William Spriggs, economist who highlighted racial disparities, dies at 68

President Biden called Dr. Spriggs, an economics professor at Howard University and chief economist for the AFL-CIO, a “towering figure in his field."

By Steven GreenhouseJune 9, 2023

Ama Ata Aidoo, Ghanaian writer who was voice of African women, dies at 81

Ms. Aidoo's works explored the ghosts of the past such as colonialism and slavery.

By Brian MurphyJune 9, 2023

Pat Cooper, stand-up comic who mined his Italian roots, dies at 93

Credited with coining the phrase “bada-bing,” Mr. Cooper’s schtick was the Italian version of Jackie Mason’s jokes about Jewish mothers.

By Michael S. RosenwaldJune 8, 2023

Richard Snyder, titan of publishing industry, dies at 90

The longtime chief of Simon & Schuster grew the company into one of the largest publishing houses in the world.

By Associated PressJune 8, 2023

George Winston, pianist who sought to echo nature, dies at 74

Mr. Winston's compositions became part of the New Age music wave. He called his style "folk piano."

By Brian MurphyJune 8, 2023

James Watt, combative interior secretary under Reagan, dies at 85

He battled environmentalists and offended even some allies with the uninhibited rhetoric that ultimately drove him to resign.

By Emily LangerJune 8, 2023

Mark Worth, newspaper copy editor, dies at 42

He spent much of his career at the Miami Herald before a brief stint at The Washington Post.

By Washington Post staffJune 8, 2023

Pat Robertson, televangelist who mixed politics and religion, dies at 93

With a mass TV following, he spearheaded a powerful political coalition of religious conservatives.

By Matt SchudelJune 8, 2023

Ilya Kabakov, whose art punctured Soviet propaganda, dies at 89

Mr. Kabakov was renowned for his immersive installations that told bleak stories of life under Communism.

By Michael S. RosenwaldJune 7, 2023

Jim Hines, sprinter who broke 10-second mark in 100 meters, dies at 76

Mr. Hines was part the famed "Night of Speed" at the 1968 U.S. track and field championships.

By Brian MurphyJune 7, 2023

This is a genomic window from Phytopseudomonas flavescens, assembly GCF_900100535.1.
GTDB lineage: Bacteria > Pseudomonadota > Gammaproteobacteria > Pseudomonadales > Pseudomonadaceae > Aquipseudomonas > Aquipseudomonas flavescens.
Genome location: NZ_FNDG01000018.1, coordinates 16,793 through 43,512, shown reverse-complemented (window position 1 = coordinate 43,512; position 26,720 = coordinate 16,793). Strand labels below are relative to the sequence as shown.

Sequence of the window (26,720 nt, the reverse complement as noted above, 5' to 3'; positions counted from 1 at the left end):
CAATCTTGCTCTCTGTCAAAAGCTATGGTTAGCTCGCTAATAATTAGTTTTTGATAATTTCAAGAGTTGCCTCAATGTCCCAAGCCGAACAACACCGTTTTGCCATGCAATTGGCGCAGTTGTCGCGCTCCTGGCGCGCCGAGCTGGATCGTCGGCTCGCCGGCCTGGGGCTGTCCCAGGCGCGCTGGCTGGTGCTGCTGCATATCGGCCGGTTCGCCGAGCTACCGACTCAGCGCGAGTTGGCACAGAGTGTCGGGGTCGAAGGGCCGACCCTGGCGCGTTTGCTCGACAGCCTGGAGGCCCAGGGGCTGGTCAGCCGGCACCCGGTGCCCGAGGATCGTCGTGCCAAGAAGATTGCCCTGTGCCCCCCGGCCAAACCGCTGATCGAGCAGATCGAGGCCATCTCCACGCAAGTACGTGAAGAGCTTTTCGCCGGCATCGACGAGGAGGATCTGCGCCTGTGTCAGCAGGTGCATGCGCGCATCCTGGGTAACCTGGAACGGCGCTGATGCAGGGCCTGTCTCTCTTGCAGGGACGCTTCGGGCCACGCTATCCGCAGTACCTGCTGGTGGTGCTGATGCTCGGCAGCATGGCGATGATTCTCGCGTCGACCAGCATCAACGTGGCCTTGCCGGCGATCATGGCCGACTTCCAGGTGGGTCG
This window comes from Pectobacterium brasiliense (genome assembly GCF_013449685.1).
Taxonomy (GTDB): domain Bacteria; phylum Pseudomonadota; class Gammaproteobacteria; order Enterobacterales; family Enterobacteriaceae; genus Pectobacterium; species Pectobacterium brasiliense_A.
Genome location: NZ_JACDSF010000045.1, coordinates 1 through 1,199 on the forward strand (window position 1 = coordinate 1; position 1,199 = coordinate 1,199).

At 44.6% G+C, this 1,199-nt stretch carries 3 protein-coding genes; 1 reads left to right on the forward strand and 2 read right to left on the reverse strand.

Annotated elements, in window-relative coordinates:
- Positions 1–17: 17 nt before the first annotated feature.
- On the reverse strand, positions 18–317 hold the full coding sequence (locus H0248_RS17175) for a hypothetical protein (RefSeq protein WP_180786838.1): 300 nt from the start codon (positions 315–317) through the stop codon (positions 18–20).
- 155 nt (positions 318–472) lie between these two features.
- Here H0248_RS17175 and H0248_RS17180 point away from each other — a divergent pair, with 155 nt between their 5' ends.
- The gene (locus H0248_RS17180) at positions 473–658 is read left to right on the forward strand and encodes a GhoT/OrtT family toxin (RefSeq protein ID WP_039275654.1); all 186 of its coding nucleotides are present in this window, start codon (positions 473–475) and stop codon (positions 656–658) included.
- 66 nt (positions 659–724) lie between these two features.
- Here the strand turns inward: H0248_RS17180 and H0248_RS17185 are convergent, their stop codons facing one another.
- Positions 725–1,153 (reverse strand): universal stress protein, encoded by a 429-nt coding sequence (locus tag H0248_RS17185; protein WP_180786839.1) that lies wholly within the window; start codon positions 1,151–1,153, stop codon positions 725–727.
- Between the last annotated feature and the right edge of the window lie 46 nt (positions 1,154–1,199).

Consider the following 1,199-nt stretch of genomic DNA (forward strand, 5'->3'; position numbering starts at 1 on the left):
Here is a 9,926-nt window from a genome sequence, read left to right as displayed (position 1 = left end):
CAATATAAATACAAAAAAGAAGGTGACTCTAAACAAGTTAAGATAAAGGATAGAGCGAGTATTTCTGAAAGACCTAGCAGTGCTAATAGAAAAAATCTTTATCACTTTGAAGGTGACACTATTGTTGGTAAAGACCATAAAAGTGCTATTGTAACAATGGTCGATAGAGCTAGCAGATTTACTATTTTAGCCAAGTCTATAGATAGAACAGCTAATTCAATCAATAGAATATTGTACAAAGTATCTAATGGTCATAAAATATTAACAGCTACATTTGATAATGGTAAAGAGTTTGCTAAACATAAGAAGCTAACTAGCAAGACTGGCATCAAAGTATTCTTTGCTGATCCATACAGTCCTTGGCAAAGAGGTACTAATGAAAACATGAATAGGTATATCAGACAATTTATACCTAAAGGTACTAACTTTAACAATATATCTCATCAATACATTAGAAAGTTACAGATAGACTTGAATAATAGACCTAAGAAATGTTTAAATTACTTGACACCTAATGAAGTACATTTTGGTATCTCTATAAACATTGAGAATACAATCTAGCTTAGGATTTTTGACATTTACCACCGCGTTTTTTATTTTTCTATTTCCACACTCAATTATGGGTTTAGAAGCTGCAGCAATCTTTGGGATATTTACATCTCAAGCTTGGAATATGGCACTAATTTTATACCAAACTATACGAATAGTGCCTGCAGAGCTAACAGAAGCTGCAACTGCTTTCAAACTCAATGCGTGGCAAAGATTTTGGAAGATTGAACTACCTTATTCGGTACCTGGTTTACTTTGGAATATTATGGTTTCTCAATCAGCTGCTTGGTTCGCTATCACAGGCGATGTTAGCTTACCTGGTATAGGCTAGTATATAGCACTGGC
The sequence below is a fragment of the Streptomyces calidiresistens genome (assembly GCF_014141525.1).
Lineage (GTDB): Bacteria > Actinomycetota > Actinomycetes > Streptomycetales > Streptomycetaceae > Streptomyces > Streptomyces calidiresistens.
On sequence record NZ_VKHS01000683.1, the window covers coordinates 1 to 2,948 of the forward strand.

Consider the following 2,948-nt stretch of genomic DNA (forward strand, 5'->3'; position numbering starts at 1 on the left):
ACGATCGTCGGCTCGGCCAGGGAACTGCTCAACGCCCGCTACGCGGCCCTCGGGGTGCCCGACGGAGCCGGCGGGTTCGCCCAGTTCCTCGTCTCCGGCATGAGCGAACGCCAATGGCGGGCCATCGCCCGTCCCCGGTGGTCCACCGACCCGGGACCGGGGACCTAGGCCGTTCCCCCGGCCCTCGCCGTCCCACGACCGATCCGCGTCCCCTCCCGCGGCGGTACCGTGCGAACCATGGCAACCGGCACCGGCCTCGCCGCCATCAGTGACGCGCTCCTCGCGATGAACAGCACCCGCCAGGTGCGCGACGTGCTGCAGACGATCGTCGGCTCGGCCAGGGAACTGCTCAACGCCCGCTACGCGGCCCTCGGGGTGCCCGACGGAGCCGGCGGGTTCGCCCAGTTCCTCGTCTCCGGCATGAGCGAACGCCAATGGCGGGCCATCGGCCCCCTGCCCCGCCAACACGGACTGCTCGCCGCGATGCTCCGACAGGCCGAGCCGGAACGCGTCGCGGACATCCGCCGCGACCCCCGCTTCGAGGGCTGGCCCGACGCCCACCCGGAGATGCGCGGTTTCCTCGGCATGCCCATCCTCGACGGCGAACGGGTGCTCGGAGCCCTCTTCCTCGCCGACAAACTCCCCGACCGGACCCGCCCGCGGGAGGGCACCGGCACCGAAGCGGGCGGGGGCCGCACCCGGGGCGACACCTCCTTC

Hossein Vaziri, wrestling’s villainous Iron Sheik, is dead

The Iranian-born athlete became one of the most reviled — and yet most popular — personalities in the sport during the 1970s and 1980s.

By Ben SumnerJune 7, 2023

Roger Craig, evangelist of the split-finger fastball, dies at 93

As a coach and manager, he taught the devastating pitch to a generation of pitchers. It looks like a fastball, then dives at the last moment.

By Michael S. RosenwaldJune 6, 2023

Astrud Gilberto, who struck fame with ‘The Girl From Ipanema,’ dies at 83

Astrud Gilberto released more than 15 albums and compilations over four decades but remained best-known for "The Girl From Ipanema," her accidental hit.

By Brian MurphyJune 6, 2023

Françoise Gilot, celebrated artist, writer and muse to Picasso, dies at 101

She made celebrated paintings exhibited at the Met and MoMA, and wrote a best-selling account of her years with Picasso.

By Harrison SmithJune 6, 2023

Robert Hanssen, FBI agent who spied for Moscow, dies in prison at 79

He disclosed highly classified materials and betrayed U.S. assets -- including two who were later executed -- in one of the worst breaches in U.S. history.

By Michael S. Rosenwald, Emily Langer and Adam BernsteinJune 5, 2023

Harvey Pitt, who had turbulent reign as SEC chairman, dies at 78

He was among the nation’s foremost authorities on securities law, but political missteps damaged his credibility.

By James R. HagertyJune 5, 2023

Thomas Buergenthal, Holocaust survivor who shaped global rights law, dies at 89

Dr. Buergenthal was part of cases ranging from Israel's separation barrier to atrocities in Central America.

By Brian MurphyJune 3, 2023

Kaija Saariaho, innovative Finnish composer, dies at 70

Ms. Saariaho’s music was admired by professional musicians and was increasingly popular with the general public.

By Tim PageJune 3, 2023

Jessie Maple, who broke barriers in filmmaking, dies at 86

The filmmaker and camera operator was called “the first African-American woman to direct an independent feature film in the post-civil rights era.”

By Harrison SmithJune 2, 2023

Cynthia Weil, Grammy-winning pop lyricist, dies at 82

She helped write “You’ve Lost That Lovin’ Feeling,” “On Broadway” and many other era-defining hits

By Associated PressJune 2, 2023